The Sacramento Kings signed Rajon Rondo to a one year, $9.5 million contract this summer. They succeeded in outbidding only themselves, as far as we know. Aside from the trade with the Philadelphia 76ers, this signing has been perhaps the most criticized move of Sacramento's offseason. After all, Rondo was kicked off the Mavericks in the middle of a playoff series. He didn't receive a share of playoff pay, because his teammates voted that he shouldn't receive a cut. It was one of the most incredible rifts to watch unfold. Any defense of the signing begins with the statement "if Rondo can be good again", and that's a huge if. And yet I'm here today to defend the overpaying of Rajon Rondo.
Let's start with the basics, it's never good to overpay a guy if you can avoid it. We know there are times when it can't be avoided and you deal with the reality of the situation. When it because a matter of consistent criticism, as it has with Rondo, is when you overpay a guy that it doesn't seem you needed to overpay. Who else was pursuing Rondo? Who else was going to pay him anything close to $9.5 million?
I don't have answers to these questions other than "somebody, eventually".
Look at the numbers thrown around this summer. Al-Farouq Aminu got $7.5 million per year from the Portland Trailblazers. He's a role player who is very good at his role, but nobody will pretend he has tremendous upside. This was the summer of crazy money before next summer of even crazier money. Rondo wasn't at the top of anybody's wish lists, but agents generally have a clear idea of what their clients might command (JR Smith's agent notwithstanding). They then leverage that knowledge into a good deal.
So if a free agent knows that they are 2nd on a team's wish list, and knows that they could get, say, $7 million per year from a team, the player and their agent can leverage that into a bigger deal with a team who views that player as a top option. And just so you know I'm not making this up as I go, Jared Dudley discussed this exact process in extensive detail on The Lowe Post. Definitely worth your time to listen to.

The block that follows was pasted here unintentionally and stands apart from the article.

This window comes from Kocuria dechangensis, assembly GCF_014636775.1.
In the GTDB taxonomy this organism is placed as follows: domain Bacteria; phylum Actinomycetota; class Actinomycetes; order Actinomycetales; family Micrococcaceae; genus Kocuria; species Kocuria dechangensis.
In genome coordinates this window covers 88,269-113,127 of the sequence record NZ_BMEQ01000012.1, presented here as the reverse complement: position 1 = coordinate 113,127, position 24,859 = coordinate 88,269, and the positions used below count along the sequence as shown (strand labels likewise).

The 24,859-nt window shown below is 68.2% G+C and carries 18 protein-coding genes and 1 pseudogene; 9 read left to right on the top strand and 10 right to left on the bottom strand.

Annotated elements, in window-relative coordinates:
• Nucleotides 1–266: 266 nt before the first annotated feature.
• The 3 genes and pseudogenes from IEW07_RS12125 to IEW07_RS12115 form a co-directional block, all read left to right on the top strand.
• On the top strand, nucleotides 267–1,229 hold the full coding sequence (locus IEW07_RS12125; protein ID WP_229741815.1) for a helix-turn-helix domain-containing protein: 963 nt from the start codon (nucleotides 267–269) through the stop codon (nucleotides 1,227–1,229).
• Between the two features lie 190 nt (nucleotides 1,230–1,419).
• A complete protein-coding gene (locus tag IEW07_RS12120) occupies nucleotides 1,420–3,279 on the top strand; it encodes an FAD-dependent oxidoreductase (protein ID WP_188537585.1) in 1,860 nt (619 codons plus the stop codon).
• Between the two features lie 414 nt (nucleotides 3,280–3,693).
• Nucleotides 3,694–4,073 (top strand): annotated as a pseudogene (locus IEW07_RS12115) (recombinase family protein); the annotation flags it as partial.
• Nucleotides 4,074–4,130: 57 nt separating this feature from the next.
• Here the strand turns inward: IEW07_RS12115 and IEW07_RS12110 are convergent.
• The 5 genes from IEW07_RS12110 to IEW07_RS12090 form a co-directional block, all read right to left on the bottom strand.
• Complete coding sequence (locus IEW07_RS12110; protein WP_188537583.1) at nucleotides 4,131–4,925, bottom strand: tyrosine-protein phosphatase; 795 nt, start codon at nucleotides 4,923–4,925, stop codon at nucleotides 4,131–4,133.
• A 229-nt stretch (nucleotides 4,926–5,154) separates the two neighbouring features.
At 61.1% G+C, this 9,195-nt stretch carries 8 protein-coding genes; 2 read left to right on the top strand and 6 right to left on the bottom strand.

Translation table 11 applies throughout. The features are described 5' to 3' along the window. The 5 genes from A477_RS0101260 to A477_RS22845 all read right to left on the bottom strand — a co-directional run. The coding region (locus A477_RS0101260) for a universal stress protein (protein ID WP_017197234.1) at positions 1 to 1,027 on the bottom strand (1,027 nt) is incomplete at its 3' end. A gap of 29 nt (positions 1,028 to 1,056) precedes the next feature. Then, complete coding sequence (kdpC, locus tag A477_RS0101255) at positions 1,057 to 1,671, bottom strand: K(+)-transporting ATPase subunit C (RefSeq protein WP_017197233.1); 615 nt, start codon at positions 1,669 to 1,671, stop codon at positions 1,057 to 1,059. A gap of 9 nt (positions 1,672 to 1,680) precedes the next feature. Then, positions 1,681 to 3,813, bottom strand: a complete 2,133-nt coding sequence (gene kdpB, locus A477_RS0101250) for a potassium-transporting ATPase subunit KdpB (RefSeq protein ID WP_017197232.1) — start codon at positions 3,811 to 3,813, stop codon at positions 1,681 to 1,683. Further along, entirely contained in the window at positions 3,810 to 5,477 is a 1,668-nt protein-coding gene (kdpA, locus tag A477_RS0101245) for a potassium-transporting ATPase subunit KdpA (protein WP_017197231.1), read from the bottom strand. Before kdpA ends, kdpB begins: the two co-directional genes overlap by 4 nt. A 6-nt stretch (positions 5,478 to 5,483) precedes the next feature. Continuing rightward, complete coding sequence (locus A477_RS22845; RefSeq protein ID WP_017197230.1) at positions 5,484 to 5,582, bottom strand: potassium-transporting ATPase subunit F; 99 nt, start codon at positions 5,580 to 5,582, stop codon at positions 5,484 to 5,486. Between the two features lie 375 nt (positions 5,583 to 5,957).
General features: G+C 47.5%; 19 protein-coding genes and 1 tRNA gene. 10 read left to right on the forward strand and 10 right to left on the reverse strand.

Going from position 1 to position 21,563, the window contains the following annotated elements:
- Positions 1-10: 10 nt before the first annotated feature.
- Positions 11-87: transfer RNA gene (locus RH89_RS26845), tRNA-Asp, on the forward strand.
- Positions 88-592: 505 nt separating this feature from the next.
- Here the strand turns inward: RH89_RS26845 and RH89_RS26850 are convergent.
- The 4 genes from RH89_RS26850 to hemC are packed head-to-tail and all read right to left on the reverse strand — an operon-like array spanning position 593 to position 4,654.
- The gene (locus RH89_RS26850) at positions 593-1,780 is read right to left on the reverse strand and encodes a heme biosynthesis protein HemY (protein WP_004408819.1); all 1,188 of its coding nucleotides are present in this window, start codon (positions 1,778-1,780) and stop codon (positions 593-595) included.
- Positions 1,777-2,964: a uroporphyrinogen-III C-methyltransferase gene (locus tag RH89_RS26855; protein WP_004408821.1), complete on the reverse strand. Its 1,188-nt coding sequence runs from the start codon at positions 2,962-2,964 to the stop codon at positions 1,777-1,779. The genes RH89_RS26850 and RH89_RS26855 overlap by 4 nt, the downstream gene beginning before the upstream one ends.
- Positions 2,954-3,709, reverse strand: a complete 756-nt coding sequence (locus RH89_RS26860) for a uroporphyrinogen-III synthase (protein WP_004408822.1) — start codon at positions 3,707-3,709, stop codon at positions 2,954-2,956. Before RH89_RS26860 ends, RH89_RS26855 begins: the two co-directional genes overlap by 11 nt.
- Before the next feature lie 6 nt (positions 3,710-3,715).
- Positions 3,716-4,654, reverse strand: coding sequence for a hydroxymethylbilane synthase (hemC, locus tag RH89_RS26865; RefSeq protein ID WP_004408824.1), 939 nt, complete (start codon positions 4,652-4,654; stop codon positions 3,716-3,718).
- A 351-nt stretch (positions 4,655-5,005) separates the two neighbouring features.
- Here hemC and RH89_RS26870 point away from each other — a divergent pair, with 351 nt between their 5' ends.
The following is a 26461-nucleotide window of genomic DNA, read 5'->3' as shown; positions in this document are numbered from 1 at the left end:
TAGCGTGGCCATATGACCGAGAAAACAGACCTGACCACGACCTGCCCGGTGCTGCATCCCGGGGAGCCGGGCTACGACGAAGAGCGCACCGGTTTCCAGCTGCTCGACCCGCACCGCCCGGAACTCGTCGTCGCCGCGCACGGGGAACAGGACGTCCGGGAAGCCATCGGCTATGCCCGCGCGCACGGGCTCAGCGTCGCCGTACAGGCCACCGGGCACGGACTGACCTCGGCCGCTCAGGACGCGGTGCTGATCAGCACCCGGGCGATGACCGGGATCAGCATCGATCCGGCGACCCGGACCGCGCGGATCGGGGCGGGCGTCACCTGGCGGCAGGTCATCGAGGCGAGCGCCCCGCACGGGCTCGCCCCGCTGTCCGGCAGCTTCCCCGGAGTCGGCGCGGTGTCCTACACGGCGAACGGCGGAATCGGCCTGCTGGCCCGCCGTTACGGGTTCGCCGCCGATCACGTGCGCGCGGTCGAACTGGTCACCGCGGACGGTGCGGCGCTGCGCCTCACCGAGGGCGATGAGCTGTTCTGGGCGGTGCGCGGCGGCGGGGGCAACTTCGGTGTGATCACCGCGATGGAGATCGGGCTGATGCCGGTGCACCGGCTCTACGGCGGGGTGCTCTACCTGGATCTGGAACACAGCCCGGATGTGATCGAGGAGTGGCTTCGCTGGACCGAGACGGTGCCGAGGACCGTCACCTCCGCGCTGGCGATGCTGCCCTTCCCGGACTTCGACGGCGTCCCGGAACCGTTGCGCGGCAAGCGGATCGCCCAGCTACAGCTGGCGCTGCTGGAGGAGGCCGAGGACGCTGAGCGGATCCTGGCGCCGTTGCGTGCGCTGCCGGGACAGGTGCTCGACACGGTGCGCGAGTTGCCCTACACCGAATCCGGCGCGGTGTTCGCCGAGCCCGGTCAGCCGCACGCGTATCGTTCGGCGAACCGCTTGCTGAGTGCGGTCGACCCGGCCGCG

There were no public suitors for Rondo other than the Kings, but that doesn't mean the Kings bid $9.5 million for the services of a player who would otherwise command $0.
This still leaves the question of whether the Kings overpaid. In my estimation they did. I think $9.5 million is more than what Rondo could have gotten elsewhere. But that doesn't mean it's a bad signing. Again, I'll direct you to a recent episode of The Lowe Post (it's been a must-listen for a while now, but Lowe has had some fantastic guests this summer).
Stan Van Gundy was on the show explaining the difference in team building from a front office view versus a fan or media member view. Paraphrasing, SVG explained that when you're building a team, you'd rather overpay Player A than get a value contract on Player B, so long as you believe Player A is a better player. Patrick Beverley got $6.25 million from the Rockets. At that contract he's a better value than Rondo at $9.5 million, but if the Kings believe Rondo is better and makes the team better, they'd rather overpay.
And finally, we need to look at why the Kings might think Rondo is worth $9.5 million after he failed so spectacularly in Dallas. We turn once more to The Lowe Post, where Mark Cuban explained that he thinks Rondo is a good person, a good player, and an extremely hard worker, but that he was simply a bad fit on the team.
Cuban has always been known for his candor, but this is the owner of a team that gave up significant assets to acquire Rondo, only to end up looking like fools. And yet when you listen to that show, Cuban sings Rondo's praises. The Kings aren't the only ones who think Rondo can still be a good player, even if there weren't other public suitors.
In the end I don't believe Rondo will ever be Boston-title-runs Rondo again. I think $9.5 million will look like an overpay. But I don't believe it's a dramatic overpay, and I'm glad the Kings made the move.